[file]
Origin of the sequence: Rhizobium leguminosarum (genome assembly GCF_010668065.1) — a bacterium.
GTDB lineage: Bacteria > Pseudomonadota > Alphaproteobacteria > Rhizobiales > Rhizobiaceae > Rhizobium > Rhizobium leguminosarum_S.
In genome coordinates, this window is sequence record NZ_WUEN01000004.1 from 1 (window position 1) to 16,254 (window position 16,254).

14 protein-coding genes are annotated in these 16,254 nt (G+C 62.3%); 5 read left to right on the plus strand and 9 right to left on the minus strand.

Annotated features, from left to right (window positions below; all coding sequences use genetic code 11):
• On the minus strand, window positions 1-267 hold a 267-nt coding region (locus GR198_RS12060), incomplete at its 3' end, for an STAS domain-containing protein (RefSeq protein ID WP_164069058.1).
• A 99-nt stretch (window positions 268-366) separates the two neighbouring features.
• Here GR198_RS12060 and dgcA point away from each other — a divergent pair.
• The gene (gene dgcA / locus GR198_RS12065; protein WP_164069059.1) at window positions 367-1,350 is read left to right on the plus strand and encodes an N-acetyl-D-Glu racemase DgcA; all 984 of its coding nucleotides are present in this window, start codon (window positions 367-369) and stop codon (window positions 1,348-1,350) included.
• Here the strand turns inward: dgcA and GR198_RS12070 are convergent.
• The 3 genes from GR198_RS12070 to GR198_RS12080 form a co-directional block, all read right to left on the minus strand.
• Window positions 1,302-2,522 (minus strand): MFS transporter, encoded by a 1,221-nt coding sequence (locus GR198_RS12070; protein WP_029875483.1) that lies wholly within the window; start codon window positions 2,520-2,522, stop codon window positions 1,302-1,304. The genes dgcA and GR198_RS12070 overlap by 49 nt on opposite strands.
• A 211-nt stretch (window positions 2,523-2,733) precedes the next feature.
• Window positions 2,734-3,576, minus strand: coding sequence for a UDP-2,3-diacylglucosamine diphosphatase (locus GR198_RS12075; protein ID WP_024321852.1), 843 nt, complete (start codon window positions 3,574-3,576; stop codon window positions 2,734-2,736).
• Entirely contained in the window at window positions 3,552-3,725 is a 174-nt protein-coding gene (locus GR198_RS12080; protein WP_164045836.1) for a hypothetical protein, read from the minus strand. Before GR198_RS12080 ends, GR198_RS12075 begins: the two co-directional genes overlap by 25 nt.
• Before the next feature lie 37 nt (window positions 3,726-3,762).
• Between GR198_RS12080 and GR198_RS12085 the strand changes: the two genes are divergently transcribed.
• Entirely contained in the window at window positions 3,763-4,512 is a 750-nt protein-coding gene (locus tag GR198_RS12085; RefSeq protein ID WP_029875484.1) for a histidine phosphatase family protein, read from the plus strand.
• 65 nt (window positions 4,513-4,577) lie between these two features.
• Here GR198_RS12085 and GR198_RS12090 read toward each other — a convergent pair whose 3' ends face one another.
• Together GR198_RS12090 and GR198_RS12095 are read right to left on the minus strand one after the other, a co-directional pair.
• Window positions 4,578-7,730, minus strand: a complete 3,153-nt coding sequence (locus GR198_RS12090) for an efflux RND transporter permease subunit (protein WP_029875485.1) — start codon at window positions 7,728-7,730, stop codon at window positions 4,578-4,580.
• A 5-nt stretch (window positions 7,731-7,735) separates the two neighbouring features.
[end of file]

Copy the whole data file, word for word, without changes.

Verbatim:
Origin of the sequence: Rhizobium leguminosarum (genome assembly GCF_010668065.1) — a bacterium.
GTDB lineage: Bacteria > Pseudomonadota > Alphaproteobacteria > Rhizobiales > Rhizobiaceae > Rhizobium > Rhizobium leguminosarum_S.
In genome coordinates, this window is sequence record NZ_WUEN01000004.1 from 1 (window position 1) to 16,254 (window position 16,254).

14 protein-coding genes are annotated in these 16,254 nt (G+C 62.3%); 5 read left to right on the plus strand and 9 right to left on the minus strand.

Annotated features, from left to right (window positions below; all coding sequences use genetic code 11):
• On the minus strand, window positions 1-267 hold a 267-nt coding region (locus GR198_RS12060), incomplete at its 3' end, for an STAS domain-containing protein (RefSeq protein ID WP_164069058.1).
• A 99-nt stretch (window positions 268-366) separates the two neighbouring features.
• Here GR198_RS12060 and dgcA point away from each other — a divergent pair.
• The gene (gene dgcA / locus GR198_RS12065; protein WP_164069059.1) at window positions 367-1,350 is read left to right on the plus strand and encodes an N-acetyl-D-Glu racemase DgcA; all 984 of its coding nucleotides are present in this window, start codon (window positions 367-369) and stop codon (window positions 1,348-1,350) included.
• Here the strand turns inward: dgcA and GR198_RS12070 are convergent.
• The 3 genes from GR198_RS12070 to GR198_RS12080 form a co-directional block, all read right to left on the minus strand.
• Window positions 1,302-2,522 (minus strand): MFS transporter, encoded by a 1,221-nt coding sequence (locus GR198_RS12070; protein WP_029875483.1) that lies wholly within the window; start codon window positions 2,520-2,522, stop codon window positions 1,302-1,304. The genes dgcA and GR198_RS12070 overlap by 49 nt on opposite strands.
• A 211-nt stretch (window positions 2,523-2,733) precedes the next feature.
• Window positions 2,734-3,576, minus strand: coding sequence for a UDP-2,3-diacylglucosamine diphosphatase (locus GR198_RS12075; protein ID WP_024321852.1), 843 nt, complete (start codon window positions 3,574-3,576; stop codon window positions 2,734-2,736).
• Entirely contained in the window at window positions 3,552-3,725 is a 174-nt protein-coding gene (locus GR198_RS12080; protein WP_164045836.1) for a hypothetical protein, read from the minus strand. Before GR198_RS12080 ends, GR198_RS12075 begins: the two co-directional genes overlap by 25 nt.
• Before the next feature lie 37 nt (window positions 3,726-3,762).
• Between GR198_RS12080 and GR198_RS12085 the strand changes: the two genes are divergently transcribed.
• Entirely contained in the window at window positions 3,763-4,512 is a 750-nt protein-coding gene (locus tag GR198_RS12085; RefSeq protein ID WP_029875484.1) for a histidine phosphatase family protein, read from the plus strand.
• 65 nt (window positions 4,513-4,577) lie between these two features.
• Here GR198_RS12085 and GR198_RS12090 read toward each other — a convergent pair whose 3' ends face one another.
• Together GR198_RS12090 and GR198_RS12095 are read right to left on the minus strand one after the other, a co-directional pair.
• Window positions 4,578-7,730, minus strand: a complete 3,153-nt coding sequence (locus GR198_RS12090) for an efflux RND transporter permease subunit (protein WP_029875485.1) — start codon at window positions 7,728-7,730, stop codon at window positions 4,578-4,580.
• A 5-nt stretch (window positions 7,731-7,735) separates the two neighbouring features.